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Featured TV on DVD Review: The L.A. Complex: The Complete Series

August 13th, 2013

The L.A. Complex: The Complete Series - Buy from Amazon

The L.A. Complex is a Canadian show that made its debut on the CW network on April 24th, 2012. It earned the lowest-ever ratings for a network drama series premiere; however, to be fair to the show, the CW is barely a network anymore. (If a show manages 1.0 in the ratings, it is seen as a miracle. I think only Vampire Diaries averaged above that tiny number.) On the other hand, the critics were actually very kind to the show. So were the critics right? Or was it wise for viewers to stay away?

The Show

As the name implies, The L.A. Complex takes place in L.A. ... at a complex. It focuses on a group of would-be celebrities trying to get their big break in Hollywood. Cassie Steele stars as Abby Vargas, a Canadian who moved to L.A. six months ago, but who hasn't been able to break into the industry. We quickly also meet Raquel Westbrook, who is an actress in her 30s, but still trying to get jobs as a teenager. Nick Wagner is a stand-up comic who has more talent as a barista than he does as a comic. Alicia Lowe is struggling to make it as a dancer, but at least she gets work ... as a stripper. Tariq Muhammad (Benjamin Charles Watson) is trying to break into the world of hip hop, but so far the closest he has come is being an intern with a rap producer, Dynasty (Dayo Ade). Finally there's the Australian actor, Connor Lake (Jonathan Patrick Moore), the most successful of the group. He's found his first big break playing a doctor on a TV drama.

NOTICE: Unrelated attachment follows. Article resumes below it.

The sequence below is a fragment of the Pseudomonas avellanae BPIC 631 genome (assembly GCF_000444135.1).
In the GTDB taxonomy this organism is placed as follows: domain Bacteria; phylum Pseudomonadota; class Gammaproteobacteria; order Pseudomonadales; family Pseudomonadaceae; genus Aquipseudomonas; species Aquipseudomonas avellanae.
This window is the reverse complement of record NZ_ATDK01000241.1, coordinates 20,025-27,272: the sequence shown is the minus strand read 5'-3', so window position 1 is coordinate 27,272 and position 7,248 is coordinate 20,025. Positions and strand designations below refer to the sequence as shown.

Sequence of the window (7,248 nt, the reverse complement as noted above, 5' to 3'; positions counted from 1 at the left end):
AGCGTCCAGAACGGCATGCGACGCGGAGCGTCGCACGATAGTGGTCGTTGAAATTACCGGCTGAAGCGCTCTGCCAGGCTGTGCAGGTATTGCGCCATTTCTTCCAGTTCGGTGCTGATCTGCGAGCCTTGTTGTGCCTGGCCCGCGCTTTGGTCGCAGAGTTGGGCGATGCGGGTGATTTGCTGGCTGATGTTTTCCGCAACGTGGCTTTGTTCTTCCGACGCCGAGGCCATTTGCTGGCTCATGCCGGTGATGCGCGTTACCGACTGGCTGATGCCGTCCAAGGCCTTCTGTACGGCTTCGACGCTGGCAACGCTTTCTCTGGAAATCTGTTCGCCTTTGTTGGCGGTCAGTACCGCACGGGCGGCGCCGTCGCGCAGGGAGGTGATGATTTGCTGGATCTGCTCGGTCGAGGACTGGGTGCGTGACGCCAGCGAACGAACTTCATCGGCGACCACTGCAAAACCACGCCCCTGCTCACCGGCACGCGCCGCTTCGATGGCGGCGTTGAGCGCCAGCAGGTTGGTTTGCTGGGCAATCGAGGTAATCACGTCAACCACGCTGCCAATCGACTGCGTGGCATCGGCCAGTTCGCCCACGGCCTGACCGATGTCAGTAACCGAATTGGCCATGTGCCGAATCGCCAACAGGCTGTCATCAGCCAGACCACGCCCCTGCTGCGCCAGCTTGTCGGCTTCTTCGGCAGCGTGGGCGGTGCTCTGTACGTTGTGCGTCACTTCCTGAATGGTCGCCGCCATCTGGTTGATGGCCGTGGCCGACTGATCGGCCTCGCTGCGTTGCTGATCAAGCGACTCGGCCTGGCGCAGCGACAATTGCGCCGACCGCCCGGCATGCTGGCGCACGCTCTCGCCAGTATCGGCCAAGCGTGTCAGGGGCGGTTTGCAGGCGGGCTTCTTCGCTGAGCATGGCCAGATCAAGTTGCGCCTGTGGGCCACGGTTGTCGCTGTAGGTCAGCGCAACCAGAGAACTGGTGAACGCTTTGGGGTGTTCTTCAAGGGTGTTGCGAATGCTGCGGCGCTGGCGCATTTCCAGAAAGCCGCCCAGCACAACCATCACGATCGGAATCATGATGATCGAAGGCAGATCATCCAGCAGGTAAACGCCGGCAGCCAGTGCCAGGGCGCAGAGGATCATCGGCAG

These six wannabe famous people live at the The Deluxe Suites motel in Hollywood, which isn't deluxe but a dump. Over the first six episodes (a.k.a., Season One) there are a lot of storylines, involving both the professional lives of the characters and their interpersonal relationships. It's hard to discuss much without entering spoiler territory. (This is a big problem with soapy type shows.) But I will try to at least get into a bit of each of the main character's storylines.

The first day of the show, Connor is moving out of The Lux, because his pilot was picked up and he's moving into a house. This is great news for his career, but this success doesn't come without a cost. The loneliness of the new home and the pressures of the job bring up some childhood trauma. His move is great news for Abby, who was rendered homeless for not paying her rent, but Nick convinces the owner to let her stay there without paying first and last months' rent. (On a side note, her old landlord attacked her with a hockey stick. I would have pressed charges and sued. If someone doesn't pay their rent, you can't take their stuff. That's called stealing. Merely holding a hockey stick in a threatening fashion is assault; actually breaking the back window of a car is a serious crime.) On the other hand, Raquel is pissed, because they are dating, sort of, and he didn't use his new position to get her a job, and frankly, she's desperate for a job. A couple of people who live at The Lux wrote a script and gave it to her, and it is good. So she tries to get it made into a movie, with her as the star. Nick's career is also going nowhere. It's so bad he's heckled after his set by Mary Lynn Rajskub and Paul F. Tompkins goes so far as to bluntly tell him to quit. Tariq gets a break at work, first when he sneaks one of his beats to Drake, and Drake liked it. Doing this could have gotten him fired, but instead it gets him a chance to work with Kaldrick King (Andra Fuller) an up-and-coming Gangster rapper. When they do work together, there's a connection, both professionally and personally; however, being a gangster rapper isn't the best career for an openly gay man, so the pair have to keep their relationship secret. Finally, Alicia is trying to get her career moving in the right direction, but a scandal may push her away from dancing and past stripping.